Changing Landscape Changing Ecosystem

Various environmental plagues have existed for humanity to contend with throughout the recorded history of humanity. Numerous conditions and diseases result in continuous expense on research into their onset, treatment protocols and possible resolutions. In the past century, forestry and science experts were successful in dealing with two blights: Dutch elm disease and another that effected hardwoods such as the chestnut tree in particular.

Over the past 20 years attention has focused on a significant non-native insect to the US that is alleged to have come from Asia. The emerald ash borer is a beetle that was discovered in both Toledo, Ohio; and it was also discovered in Detroit, Michigan in the early 2000s. The emerald ash borer, (EAB) is identified as one of 450 species of non-native insects by entomology residing in the wild. Many of these species pose little threat to humanity or nature. However, findings seem to indicate that the beetle has been identified to cause damage to ash trees in 31 US states and two provinces, (Ontario and Quebec) in Canada. The area include woodland, swamp as well as rural and more densely populated areas where ash trees are found.

A Look at the Process

The emerald ash borer is observed to rely on vision and its sense of smell to find a host tree and potential mates. Furthermore, it seems to prefer choosing its host among green ash and black ash trees. However, it will also choose the blue ash and white ash tree as well but less so. Over the next several weeks the beetles will feed on the outer leaves, mate and lay eggs. Once hatched, the larvae chew their way to the inner bark, and feed on the inner bark, continuing reproduction, gradually shortening the supply of nutrients and water needed by the tree to sustain life. It is estimated that an EAB colony can kill an ash tree within two years.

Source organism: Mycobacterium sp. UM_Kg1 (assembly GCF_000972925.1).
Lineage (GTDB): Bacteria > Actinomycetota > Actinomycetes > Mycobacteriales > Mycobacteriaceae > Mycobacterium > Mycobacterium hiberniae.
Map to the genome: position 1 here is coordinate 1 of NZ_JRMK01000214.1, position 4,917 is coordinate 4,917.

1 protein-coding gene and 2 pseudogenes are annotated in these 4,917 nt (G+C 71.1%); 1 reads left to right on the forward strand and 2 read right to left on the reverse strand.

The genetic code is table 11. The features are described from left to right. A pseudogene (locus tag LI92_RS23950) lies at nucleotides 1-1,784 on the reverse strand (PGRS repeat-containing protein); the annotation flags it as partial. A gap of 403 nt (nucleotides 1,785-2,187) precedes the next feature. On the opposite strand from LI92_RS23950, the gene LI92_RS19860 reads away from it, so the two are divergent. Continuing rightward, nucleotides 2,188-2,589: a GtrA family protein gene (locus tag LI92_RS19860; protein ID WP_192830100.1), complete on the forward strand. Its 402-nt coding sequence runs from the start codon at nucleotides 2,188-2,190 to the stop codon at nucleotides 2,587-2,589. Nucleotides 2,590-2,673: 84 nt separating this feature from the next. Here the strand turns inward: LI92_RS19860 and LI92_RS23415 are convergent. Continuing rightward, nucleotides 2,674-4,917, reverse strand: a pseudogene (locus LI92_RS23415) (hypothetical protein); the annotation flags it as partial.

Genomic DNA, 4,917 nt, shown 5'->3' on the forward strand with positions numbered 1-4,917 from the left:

Colorado Practices Prevention to Prompt Resolution

Boulder, Colorado is the first city in that state to report identification of the EAB in 2013. Since then, five other Colorado communities have followed suit. Denver officials and residents have taken a more ambitious approach by emerald ash borer prevention denver co—since 2016. An education program has been launched, exhorting, ‘be a smart ash’ providing information to home owners and interested persons on how they can be involved in protecting the ash tree. Moreover, the Denver Parks and Recreation Department are busily planting hundreds of ash trees across the area while treating at-risk trees with approved insecticides. To date success is reported by Denver officials.

Entomologists who study the EAB and its habitat, forecast the eventual reality to be a noted change in the forestry ecosystem with loss of perhaps four billion out of eight billion ash trees. Forest floor surface previously shaded will be continuously exposed to sunlight and eventually result in growth of wild shrubbery. Thus, the battle seems continuous for some time to come.